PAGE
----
central african republic goran tomasevic
A DR Congo soldier stands at an army barrack in the town of Bria in the Central African RepublicGoran Tomasevic/Reuters

1. Where is Congo?


Congo shares borders with Angola, Rwanda, Burundi, Central African Republic, the Republic of the Congo (Brazzaville), South Sudan, Tanzania, Uganda and Zambia.

Its border with Rwanda is one of the most volatile and deadly in the world.

2. Why is the conflict in DR Congo nicknamed 'Africa's World War'?

With up to six million dead and over two million displaced between 1998 and 2003, DR Congo was home to the deadliest conflict since World War II. At the height of the conflict, nine countries were fighting each other on Congolese soil. Millions more have been driven to the brink by starvation in the country that is the size of Western Europe.

The victims died either as a direct result of fighting or due to malnutrition and disease. Additionally several million women and girls have been subjected to rape, which is used as a weapon of war. A 2011 study showed there are "1, 150 women raped every day, 48 women raped every hour, and four women raped every five minutes" in the DR Congo.

3. What started the war?

Mobutu Sésé Seko was president of the DR Congo, which was also known as Zaire for much of his reign from 1965 to 1997. Mobutu renamed the country Zaire in 1971 as part of his programme of "authenticité" to erase the last vestiges of colonialism.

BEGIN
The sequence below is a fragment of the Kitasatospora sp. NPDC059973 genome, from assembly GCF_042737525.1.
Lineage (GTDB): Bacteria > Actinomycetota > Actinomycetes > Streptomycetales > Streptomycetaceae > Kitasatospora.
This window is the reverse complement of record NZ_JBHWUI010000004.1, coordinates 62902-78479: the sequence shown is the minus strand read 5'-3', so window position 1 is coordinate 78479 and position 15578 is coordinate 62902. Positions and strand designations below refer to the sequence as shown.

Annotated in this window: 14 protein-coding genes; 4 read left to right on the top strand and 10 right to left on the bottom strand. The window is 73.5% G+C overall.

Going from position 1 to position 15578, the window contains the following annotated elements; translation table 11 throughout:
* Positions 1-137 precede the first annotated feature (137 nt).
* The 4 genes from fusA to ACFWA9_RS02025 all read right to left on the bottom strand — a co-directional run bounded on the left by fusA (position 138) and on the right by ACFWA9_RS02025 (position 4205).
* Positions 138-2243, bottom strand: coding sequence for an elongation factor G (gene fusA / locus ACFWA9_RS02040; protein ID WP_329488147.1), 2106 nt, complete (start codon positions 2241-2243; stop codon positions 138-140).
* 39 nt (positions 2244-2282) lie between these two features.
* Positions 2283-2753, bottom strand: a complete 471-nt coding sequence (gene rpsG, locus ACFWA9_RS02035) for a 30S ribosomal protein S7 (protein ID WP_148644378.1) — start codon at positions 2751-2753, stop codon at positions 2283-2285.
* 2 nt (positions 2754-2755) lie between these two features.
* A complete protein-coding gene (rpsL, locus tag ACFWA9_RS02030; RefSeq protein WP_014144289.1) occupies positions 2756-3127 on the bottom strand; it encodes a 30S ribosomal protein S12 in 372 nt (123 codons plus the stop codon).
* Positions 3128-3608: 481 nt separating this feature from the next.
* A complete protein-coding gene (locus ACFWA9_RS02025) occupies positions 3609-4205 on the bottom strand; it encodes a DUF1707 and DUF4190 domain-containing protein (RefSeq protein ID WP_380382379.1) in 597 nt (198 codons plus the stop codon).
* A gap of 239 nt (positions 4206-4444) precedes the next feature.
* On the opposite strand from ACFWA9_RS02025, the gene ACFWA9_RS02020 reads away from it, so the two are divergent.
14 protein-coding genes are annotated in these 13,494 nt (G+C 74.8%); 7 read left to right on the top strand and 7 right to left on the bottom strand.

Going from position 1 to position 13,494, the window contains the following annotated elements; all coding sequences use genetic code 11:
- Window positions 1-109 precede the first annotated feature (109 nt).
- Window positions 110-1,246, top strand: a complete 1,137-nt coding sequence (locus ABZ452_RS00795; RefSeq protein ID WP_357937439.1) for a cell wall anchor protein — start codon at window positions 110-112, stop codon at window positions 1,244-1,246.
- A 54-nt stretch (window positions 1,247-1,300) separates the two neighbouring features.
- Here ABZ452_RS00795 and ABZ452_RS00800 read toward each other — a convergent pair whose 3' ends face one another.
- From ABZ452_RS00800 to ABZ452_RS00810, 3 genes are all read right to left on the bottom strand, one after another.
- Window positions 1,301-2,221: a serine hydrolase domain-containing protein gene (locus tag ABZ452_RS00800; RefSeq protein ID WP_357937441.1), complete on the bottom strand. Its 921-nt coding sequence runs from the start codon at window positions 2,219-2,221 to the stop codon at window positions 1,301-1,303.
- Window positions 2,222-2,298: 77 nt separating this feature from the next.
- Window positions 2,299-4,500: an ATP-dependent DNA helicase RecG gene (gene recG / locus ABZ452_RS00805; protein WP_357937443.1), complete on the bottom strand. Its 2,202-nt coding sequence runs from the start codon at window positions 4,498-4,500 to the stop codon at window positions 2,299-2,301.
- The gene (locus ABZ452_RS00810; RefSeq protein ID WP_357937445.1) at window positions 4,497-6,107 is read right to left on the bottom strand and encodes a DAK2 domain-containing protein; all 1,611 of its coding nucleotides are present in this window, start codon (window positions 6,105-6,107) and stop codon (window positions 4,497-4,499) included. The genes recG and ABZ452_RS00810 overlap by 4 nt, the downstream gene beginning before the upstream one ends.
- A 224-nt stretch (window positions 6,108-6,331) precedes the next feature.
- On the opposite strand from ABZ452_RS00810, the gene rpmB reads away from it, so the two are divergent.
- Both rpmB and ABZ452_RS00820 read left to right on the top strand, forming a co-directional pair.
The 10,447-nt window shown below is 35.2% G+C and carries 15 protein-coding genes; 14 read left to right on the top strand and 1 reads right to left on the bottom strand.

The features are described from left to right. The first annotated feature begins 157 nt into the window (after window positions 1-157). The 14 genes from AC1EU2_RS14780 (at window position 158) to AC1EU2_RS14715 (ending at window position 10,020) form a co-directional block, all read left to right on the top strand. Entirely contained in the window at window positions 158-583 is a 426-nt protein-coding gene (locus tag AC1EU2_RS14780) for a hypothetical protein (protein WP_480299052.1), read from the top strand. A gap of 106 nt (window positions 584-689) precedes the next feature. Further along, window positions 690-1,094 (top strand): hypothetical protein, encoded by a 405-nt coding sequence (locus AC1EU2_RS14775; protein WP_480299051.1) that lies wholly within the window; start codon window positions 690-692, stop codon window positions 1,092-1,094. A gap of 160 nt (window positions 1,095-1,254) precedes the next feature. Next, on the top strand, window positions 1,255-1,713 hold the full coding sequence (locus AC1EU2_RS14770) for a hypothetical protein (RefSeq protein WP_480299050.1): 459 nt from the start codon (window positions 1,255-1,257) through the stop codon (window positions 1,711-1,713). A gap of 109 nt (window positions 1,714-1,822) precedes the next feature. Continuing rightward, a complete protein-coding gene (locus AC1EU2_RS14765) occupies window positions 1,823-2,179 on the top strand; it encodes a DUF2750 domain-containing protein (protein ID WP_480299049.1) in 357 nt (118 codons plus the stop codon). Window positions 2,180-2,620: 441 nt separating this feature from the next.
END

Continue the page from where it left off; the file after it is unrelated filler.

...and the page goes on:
While Mobutu, a dictator, was courted by the West for decades due to his staunch anti-communist stance, the seeds of DR Congo's undoing lay in the 1994 assassination of Rwanda's Hutu president, Juvenal Habyarimana.

Mobutu Sese Seko DR Congo
Mobutu arrives in Pointe Noire in DR Congo for 1997 talks with rebel leader Laurent KabilaReuters

After Habyarimana died, a Hutu extremist regime − the "gouvernement intérimaire rwandais" which promoted the Hutu Power agenda− seized power and around 800,000 Tutsis were killed in a space of 100 days in what is now known as the 1994 Rwandan genocide. The leaders armed the Interahamwe and other militia groups, which ultimately carried out genocide acts against the Tutsis in Rwanda in 1994.

A Tutsi rebel group, the Rwandan Patriotic Front (RPF), which was led by current president Paul Kagame, managed to drive the Hutu regime away but more than a million Hutu refugees fled into Zaire, as they feared revenge for the genocide.

As Rwanda welcomed a new Tutsi-led government, the presence of the Hutu Interahamwe and Mobutu's support for his Hutu allies in Zaire precipitated the disaster that was to come.